The art of Akhenaten’s period represented a fashion of alienation and art of the counter culture. It can easily be contrasted to the art of the new kingdom before the Eighteenth Dynasty. When Akhenaten and his wife Nefertiti created this new empire, they changed tradition, however more importantly they changed the style of the art. Together they were ale to redefine their art by giving it a new purpose, as well as the art of the counter culture.
The Art of the New kingdom was all about propaganda and a focus on the empire, and when Akhenaten came into power, he reformed the art to relate to Aton, his one and only god, and his life. The Egyptian style of art of the New Kingdom, before Akhenaten’s period, had many rules much different from the ones Akhenaten created. Everyone in the New Kingdom was aware of these rules. These rules consisted of (but were not limited to): statues having hands on their knees when seated or the men having to be painted darker and/or larger than the women.
During this period, the regulations usually stayed the same, mostly because no one wanted anything different and there was no resistance of the current policies. This art was considered to be beautiful from the beginning until the end of this time period. For thousands of years no one ever had a problem with Akhenaten’s? art or the traditions followed until the Eighteenth Dynasty, when Akhenaten came to power. He did not want to bow down to G-ds of the moon or of death because the only G-d he believed in was Aton, the G-d of the sun (Gombrich 41).
This determined the beginning of the counter culture. Akhenaten broke from tradition and started his own empire in a place called El-Amarna. Akhenaten’s goal was to completely reform the religion of Egypt, and changing the religion meant changing traditions, which led to changing the art (Sporre 60). In many stories in history, there seems to be some form of rebel or protest and this is what is shown from the development of Akhenaten’s empire. He did not agree with the laws enforced, nor did he want to pray to a G-d he did not believe in.
He cannot really, however, be blamed for wanting to reform. He took his ideas and beliefs and brought them to a new town and created his own culture. Akhenaten went out there, created a cult of the sun and dedicated all of his art and architecture towards it. Previously, the art of the New Kingdom had rules and styles that had to be abided by but Akhenaten disobeyed theses rules and made his art more realistic. It is said that the art that Akhenaten had started creating must have shocked the Egyptians of the New Kingdom because of how different they were from the usual art.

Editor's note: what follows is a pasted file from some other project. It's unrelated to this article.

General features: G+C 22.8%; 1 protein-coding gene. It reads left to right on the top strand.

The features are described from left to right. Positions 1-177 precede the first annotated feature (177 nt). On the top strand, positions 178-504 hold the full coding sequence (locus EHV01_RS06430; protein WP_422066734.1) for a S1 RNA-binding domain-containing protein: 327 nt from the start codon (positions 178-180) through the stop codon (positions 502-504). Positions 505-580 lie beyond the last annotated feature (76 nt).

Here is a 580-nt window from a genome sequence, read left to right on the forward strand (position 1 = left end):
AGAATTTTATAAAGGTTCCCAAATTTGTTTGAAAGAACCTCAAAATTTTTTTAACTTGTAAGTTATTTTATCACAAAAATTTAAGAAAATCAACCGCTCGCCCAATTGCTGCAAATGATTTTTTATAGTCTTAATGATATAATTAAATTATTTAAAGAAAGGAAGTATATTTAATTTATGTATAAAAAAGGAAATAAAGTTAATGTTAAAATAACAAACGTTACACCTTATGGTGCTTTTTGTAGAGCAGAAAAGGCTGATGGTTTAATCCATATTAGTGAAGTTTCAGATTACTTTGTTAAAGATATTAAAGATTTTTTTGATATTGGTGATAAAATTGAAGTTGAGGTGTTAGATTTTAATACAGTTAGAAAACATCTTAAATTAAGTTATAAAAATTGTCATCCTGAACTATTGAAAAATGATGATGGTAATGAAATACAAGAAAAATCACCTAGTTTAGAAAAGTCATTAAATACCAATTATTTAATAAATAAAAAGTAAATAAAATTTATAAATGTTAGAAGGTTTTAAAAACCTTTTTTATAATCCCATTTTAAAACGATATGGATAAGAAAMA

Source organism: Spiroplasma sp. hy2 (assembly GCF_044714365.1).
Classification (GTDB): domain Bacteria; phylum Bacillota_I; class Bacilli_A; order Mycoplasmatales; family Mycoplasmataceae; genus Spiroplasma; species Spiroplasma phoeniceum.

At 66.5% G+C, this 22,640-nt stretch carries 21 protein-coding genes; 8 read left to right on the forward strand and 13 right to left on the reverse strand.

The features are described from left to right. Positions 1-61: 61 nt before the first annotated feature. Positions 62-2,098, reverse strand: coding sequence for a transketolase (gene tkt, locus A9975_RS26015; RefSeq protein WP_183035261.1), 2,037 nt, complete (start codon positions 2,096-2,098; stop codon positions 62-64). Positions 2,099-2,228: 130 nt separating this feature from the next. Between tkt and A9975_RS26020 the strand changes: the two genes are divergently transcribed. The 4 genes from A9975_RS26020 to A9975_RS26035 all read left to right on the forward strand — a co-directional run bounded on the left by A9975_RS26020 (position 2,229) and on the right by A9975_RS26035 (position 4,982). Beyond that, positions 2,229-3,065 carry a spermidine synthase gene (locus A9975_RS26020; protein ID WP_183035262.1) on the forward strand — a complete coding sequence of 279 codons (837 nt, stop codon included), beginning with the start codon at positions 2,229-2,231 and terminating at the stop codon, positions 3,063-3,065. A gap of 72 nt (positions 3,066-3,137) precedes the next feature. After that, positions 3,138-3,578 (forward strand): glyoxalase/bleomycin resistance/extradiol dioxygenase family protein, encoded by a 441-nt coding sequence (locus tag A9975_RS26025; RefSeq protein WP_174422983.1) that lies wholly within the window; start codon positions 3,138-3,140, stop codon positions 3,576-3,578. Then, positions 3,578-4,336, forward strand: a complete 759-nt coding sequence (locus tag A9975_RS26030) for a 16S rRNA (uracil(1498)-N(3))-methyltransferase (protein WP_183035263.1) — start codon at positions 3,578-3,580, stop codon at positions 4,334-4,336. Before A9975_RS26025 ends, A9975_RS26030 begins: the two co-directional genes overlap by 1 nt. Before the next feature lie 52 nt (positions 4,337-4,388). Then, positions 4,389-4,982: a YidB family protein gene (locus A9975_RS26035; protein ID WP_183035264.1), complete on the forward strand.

Pharaohs were then portrayed as huge statues, and at that point, Akhenaten began to create pictures of him with family or statues of what he actually looks like, as an ugly man. He did this because he wanted “artists to portray him in all his human frailty or, perhaps, he was so convinced of his unique importance as a prophet that he insisted on a true likeness” (Gombrich 41). Another way that he changed the art was by displaying him and his wife Nefertiti, as the same size. They were not drawn or sculpted as lighter or darker than each other or the man being bigger.
Akhenaten did not agree with the rules of the old art and wanted to make them much less strict and perfect, and wanted to make them more real (Gombrich 41). Instead of making the royal family look more beautiful, Akhenaten made sure the exact opposite was shown in their portraits. They were represented with elongated skulls, pear-shaped bodies, skinny torsos and full hips, stomachs and thighs (Spence). The art changed from stiff and restricted to optimistic and playful images of their family. One of the biggest differences was shown in their architecture.